5 min read

College Savings Tips For All Ages

College Savings Tips For All Ages

The already high cost of college is predicted to rise, which means it’s more important than ever to start saving early and think of strategies that will help make college more affordable.

Both parents and children play a role in saving for college, and while it’s best to start saving as early as possible, it’s never too late to start. Whether you’re a parent saving for your child’s education, a teenager preparing to go to college in a few years, or a college student trying to get by without accumulating a substantial amount of debt, I have a few tips for you.

Tips for Parents Saving for Their Child’s College Fund

One of the most common ways parents save for their children’s education is by opening a college fund, such as a 529 plan or a Roth IRA. These are both tax-advantaged savings plans that you can use to put money away for future college expenses, such as tuition, room and board, and books.

Ideally, this savings would start as early as possible. Some people choose to start saving when they learn they’re expecting! However, it’s important to consider making sure your own bases are covered first. This means paying off your own student loans and high-interest revolving debt, and even growing your retirement and emergency savings, before you start saving for your child’s future college education. Just remember, you’ll be in a better position to help your child later if you work on becoming debt free now.

Tips for Teenagers Preparing for College

There are many things teenagers can do to make college more affordable, and some of them don’t have anything to do with money. While attending high school, make sure you:

  • Take AP classes that will count as college credit. This means you’ll have to take (and pay for) fewer college courses when you get there.
  • Study hard and get good grades. It will qualify you for more scholarships later. You should also start applying for scholarships early. Don’t wait until the second semester of senior year!
  • Start preparing for the ACT or SAT early. Your score may determine how many scholarships you qualify for.

If it won’t interfere with your academics, consider getting a part-time job during the school year and/or a full-time job in the summer. You likely won’t have many expenses living at home, so make sure you save almost all your earnings. Your future self will thank you!

One way to make saving your money easier is setting up an account that will automatically transfer an amount of money from your checking to your savings on a specific day of the month. This way, it will be out of sight and out of mind. You won’t be as tempted to spend it.

Tips for Current College Students

One of the most important things you can do as a student to make college more affordable is to apply for Federal Student Aid and scholarships every year. Don’t forget to fill out your FAFSA, and make sure to apply for every scholarship you meet the minimum qualifications for.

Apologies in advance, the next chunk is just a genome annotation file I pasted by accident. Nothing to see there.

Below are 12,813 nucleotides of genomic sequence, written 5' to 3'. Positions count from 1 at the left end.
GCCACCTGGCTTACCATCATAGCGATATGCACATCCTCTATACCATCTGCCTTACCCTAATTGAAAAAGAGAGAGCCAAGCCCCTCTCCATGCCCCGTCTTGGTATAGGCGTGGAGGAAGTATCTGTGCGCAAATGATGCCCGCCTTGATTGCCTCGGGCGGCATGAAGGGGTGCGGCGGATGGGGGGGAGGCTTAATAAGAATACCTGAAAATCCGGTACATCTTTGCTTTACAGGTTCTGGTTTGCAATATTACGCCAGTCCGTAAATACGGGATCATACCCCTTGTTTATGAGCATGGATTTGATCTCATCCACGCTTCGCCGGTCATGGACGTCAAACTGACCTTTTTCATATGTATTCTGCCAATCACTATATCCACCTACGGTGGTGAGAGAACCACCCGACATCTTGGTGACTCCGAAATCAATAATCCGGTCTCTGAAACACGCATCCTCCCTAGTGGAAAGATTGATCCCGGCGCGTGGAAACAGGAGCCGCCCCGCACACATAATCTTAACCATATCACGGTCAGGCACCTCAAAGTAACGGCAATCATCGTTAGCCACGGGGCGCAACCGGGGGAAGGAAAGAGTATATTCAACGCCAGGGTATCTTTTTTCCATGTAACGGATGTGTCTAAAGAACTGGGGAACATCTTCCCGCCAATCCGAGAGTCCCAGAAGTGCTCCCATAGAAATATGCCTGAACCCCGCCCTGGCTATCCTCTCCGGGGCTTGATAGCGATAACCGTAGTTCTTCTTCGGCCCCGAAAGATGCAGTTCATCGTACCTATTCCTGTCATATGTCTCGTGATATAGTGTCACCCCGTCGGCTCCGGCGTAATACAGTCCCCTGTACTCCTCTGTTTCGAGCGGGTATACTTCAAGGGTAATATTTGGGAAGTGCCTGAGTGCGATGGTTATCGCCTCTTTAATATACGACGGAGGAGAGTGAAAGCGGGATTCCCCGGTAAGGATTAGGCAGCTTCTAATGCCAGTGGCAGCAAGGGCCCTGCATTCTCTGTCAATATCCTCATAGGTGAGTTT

Housing is the second highest college expense after tuition. Consider living off-campus after you’re a year or two in, or apply to become a Resident Assistant (RA). In return for overseeing dorm life, RAs often receive free housing, a meal plan and a financial stipend.

saving for a college fund

Once you feel comfortable with your classes and college life, consider getting a part-time job. On-campus jobs are typically flexible with class schedules and time you need off to study. If you’re not taking summer classes, going full-time while you’re on break can help save up extra cash. You may also consider doing a paid internship, as it can help you secure a job after you graduate.

Being in college can be tough on your finances. This is because you have huge expenses but little to no income. That makes it incredibly important to differentiate between things you need and things you want to spend money on.

Set budgets and stick to them. Track your purchases by reviewing your statements or logging into your mobile banking app. Insight into how much you have saved and what you’re spending your money on is available right at your fingertips, so be sure to use it to your advantage.

Every dollar counts!

Whether you’re a new parent trying to pay off debt and save for retirement, a teenager working on the weekends, or a college student trying to get by, remember that every dollar you save will make a difference in graduating without substantial debt. There are many resources available to help you save, so be sure to speak to your banker to learn about your options.

Renee Nichols

Renee Nichols

Operations Specialist (515) 271-1006 Email Renee

A native of Memphis, Tennessee, Renee Nichols is a Operations Specialist at Bankers Trust. She joined Bankers Trust in 1997 as a teller at the East Branch, and she worked in a variety of customer service and relationship banking positions before moving to her current position. In this role, Renee is the Universal Lead and is responsible for opening, servicing and maintaining consumer and commercial accounts. She studied at the University of Memphis and Upper Iowa University, where she earned her Bachelor of Science degree. Renee believes that not only building relationships, but also listening and communicating effectively with her customers is essential.  

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